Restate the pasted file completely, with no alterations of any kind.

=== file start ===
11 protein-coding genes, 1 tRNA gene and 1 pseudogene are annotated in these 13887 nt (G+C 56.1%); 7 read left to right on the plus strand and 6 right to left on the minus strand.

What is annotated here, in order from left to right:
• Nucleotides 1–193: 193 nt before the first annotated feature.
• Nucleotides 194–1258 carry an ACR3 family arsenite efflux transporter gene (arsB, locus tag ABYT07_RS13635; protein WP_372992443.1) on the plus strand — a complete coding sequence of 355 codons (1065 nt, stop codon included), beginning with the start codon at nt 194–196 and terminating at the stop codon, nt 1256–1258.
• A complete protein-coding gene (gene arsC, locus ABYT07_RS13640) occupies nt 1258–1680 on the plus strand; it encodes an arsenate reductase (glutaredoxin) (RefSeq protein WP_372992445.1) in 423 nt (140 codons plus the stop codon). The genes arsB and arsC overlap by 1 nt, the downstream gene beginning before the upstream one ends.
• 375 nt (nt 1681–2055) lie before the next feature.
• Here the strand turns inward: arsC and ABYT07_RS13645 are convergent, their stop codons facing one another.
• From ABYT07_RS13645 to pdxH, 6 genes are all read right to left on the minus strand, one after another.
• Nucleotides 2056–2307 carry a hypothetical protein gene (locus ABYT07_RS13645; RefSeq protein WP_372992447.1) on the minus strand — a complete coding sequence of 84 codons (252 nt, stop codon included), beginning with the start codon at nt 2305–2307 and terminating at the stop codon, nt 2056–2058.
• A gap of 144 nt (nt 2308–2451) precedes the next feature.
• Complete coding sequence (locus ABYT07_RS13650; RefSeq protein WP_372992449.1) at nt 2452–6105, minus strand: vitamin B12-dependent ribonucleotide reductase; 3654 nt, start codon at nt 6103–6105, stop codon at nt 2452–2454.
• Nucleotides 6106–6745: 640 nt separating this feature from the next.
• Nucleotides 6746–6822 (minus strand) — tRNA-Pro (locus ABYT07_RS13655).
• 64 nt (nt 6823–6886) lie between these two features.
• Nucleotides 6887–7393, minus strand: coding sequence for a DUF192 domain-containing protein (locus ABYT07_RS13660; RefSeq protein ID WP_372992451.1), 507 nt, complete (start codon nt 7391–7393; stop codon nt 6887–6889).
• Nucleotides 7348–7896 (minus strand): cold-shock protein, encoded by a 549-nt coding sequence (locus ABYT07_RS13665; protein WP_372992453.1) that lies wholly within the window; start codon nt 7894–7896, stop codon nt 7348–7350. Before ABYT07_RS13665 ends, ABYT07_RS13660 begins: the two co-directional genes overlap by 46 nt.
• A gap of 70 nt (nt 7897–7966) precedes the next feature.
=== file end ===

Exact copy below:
11 protein-coding genes, 1 tRNA gene and 1 pseudogene are annotated in these 13887 nt (G+C 56.1%); 7 read left to right on the plus strand and 6 right to left on the minus strand.

What is annotated here, in order from left to right:
• Nucleotides 1–193: 193 nt before the first annotated feature.
• Nucleotides 194–1258 carry an ACR3 family arsenite efflux transporter gene (arsB, locus tag ABYT07_RS13635; protein WP_372992443.1) on the plus strand — a complete coding sequence of 355 codons (1065 nt, stop codon included), beginning with the start codon at nt 194–196 and terminating at the stop codon, nt 1256–1258.
• A complete protein-coding gene (gene arsC, locus ABYT07_RS13640) occupies nt 1258–1680 on the plus strand; it encodes an arsenate reductase (glutaredoxin) (RefSeq protein WP_372992445.1) in 423 nt (140 codons plus the stop codon). The genes arsB and arsC overlap by 1 nt, the downstream gene beginning before the upstream one ends.
• 375 nt (nt 1681–2055) lie before the next feature.
• Here the strand turns inward: arsC and ABYT07_RS13645 are convergent, their stop codons facing one another.
• From ABYT07_RS13645 to pdxH, 6 genes are all read right to left on the minus strand, one after another.
• Nucleotides 2056–2307 carry a hypothetical protein gene (locus ABYT07_RS13645; RefSeq protein WP_372992447.1) on the minus strand — a complete coding sequence of 84 codons (252 nt, stop codon included), beginning with the start codon at nt 2305–2307 and terminating at the stop codon, nt 2056–2058.
• A gap of 144 nt (nt 2308–2451) precedes the next feature.
• Complete coding sequence (locus ABYT07_RS13650; RefSeq protein WP_372992449.1) at nt 2452–6105, minus strand: vitamin B12-dependent ribonucleotide reductase; 3654 nt, start codon at nt 6103–6105, stop codon at nt 2452–2454.
• Nucleotides 6106–6745: 640 nt separating this feature from the next.
• Nucleotides 6746–6822 (minus strand) — tRNA-Pro (locus ABYT07_RS13655).
• 64 nt (nt 6823–6886) lie between these two features.
• Nucleotides 6887–7393, minus strand: coding sequence for a DUF192 domain-containing protein (locus ABYT07_RS13660; RefSeq protein ID WP_372992451.1), 507 nt, complete (start codon nt 7391–7393; stop codon nt 6887–6889).
• Nucleotides 7348–7896 (minus strand): cold-shock protein, encoded by a 549-nt coding sequence (locus ABYT07_RS13665; protein WP_372992453.1) that lies wholly within the window; start codon nt 7894–7896, stop codon nt 7348–7350. Before ABYT07_RS13665 ends, ABYT07_RS13660 begins: the two co-directional genes overlap by 46 nt.
• A gap of 70 nt (nt 7897–7966) precedes the next feature.